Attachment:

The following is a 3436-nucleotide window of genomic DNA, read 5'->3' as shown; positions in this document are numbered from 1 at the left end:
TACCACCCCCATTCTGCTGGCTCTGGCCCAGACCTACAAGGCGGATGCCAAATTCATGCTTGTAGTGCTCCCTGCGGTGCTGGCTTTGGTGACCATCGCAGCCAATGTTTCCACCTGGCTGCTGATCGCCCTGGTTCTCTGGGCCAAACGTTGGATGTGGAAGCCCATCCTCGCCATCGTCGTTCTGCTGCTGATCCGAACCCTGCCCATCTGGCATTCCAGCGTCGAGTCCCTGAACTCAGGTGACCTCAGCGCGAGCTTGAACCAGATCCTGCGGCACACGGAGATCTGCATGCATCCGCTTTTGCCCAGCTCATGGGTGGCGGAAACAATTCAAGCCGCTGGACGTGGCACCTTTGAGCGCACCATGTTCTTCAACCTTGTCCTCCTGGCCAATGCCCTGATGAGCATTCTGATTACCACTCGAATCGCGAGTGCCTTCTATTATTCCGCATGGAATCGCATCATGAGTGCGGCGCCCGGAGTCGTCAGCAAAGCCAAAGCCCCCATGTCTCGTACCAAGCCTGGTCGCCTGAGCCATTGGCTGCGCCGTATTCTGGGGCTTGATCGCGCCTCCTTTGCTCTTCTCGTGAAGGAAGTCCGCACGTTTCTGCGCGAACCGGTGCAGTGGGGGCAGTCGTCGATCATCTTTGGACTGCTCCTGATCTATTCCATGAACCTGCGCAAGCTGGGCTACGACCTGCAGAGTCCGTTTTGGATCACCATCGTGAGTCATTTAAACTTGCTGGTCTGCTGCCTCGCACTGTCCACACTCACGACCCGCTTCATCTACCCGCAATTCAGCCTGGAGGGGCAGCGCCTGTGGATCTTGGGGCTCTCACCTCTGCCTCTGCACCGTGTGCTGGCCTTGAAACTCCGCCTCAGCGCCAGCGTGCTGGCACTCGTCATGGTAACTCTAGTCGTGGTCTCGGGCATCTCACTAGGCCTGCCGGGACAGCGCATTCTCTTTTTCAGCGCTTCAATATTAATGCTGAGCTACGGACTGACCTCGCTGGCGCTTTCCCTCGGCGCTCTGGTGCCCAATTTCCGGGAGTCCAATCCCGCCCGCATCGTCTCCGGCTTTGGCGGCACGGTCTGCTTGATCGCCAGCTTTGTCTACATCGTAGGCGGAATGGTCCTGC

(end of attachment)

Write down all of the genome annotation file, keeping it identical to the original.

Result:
The following is a 3436-nucleotide window of genomic DNA, read 5'->3' as shown; positions in this document are numbered from 1 at the left end:
TACCACCCCCATTCTGCTGGCTCTGGCCCAGACCTACAAGGCGGATGCCAAATTCATGCTTGTAGTGCTCCCTGCGGTGCTGGCTTTGGTGACCATCGCAGCCAATGTTTCCACCTGGCTGCTGATCGCCCTGGTTCTCTGGGCCAAACGTTGGATGTGGAAGCCCATCCTCGCCATCGTCGTTCTGCTGCTGATCCGAACCCTGCCCATCTGGCATTCCAGCGTCGAGTCCCTGAACTCAGGTGACCTCAGCGCGAGCTTGAACCAGATCCTGCGGCACACGGAGATCTGCATGCATCCGCTTTTGCCCAGCTCATGGGTGGCGGAAACAATTCAAGCCGCTGGACGTGGCACCTTTGAGCGCACCATGTTCTTCAACCTTGTCCTCCTGGCCAATGCCCTGATGAGCATTCTGATTACCACTCGAATCGCGAGTGCCTTCTATTATTCCGCATGGAATCGCATCATGAGTGCGGCGCCCGGAGTCGTCAGCAAAGCCAAAGCCCCCATGTCTCGTACCAAGCCTGGTCGCCTGAGCCATTGGCTGCGCCGTATTCTGGGGCTTGATCGCGCCTCCTTTGCTCTTCTCGTGAAGGAAGTCCGCACGTTTCTGCGCGAACCGGTGCAGTGGGGGCAGTCGTCGATCATCTTTGGACTGCTCCTGATCTATTCCATGAACCTGCGCAAGCTGGGCTACGACCTGCAGAGTCCGTTTTGGATCACCATCGTGAGTCATTTAAACTTGCTGGTCTGCTGCCTCGCACTGTCCACACTCACGACCCGCTTCATCTACCCGCAATTCAGCCTGGAGGGGCAGCGCCTGTGGATCTTGGGGCTCTCACCTCTGCCTCTGCACCGTGTGCTGGCCTTGAAACTCCGCCTCAGCGCCAGCGTGCTGGCACTCGTCATGGTAACTCTAGTCGTGGTCTCGGGCATCTCACTAGGCCTGCCGGGACAGCGCATTCTCTTTTTCAGCGCTTCAATATTAATGCTGAGCTACGGACTGACCTCGCTGGCGCTTTCCCTCGGCGCTCTGGTGCCCAATTTCCGGGAGTCCAATCCCGCCCGCATCGTCTCCGGCTTTGGCGGCACGGTCTGCTTGATCGCCAGCTTTGTCTACATCGTAGGCGGAATGGTCCTGC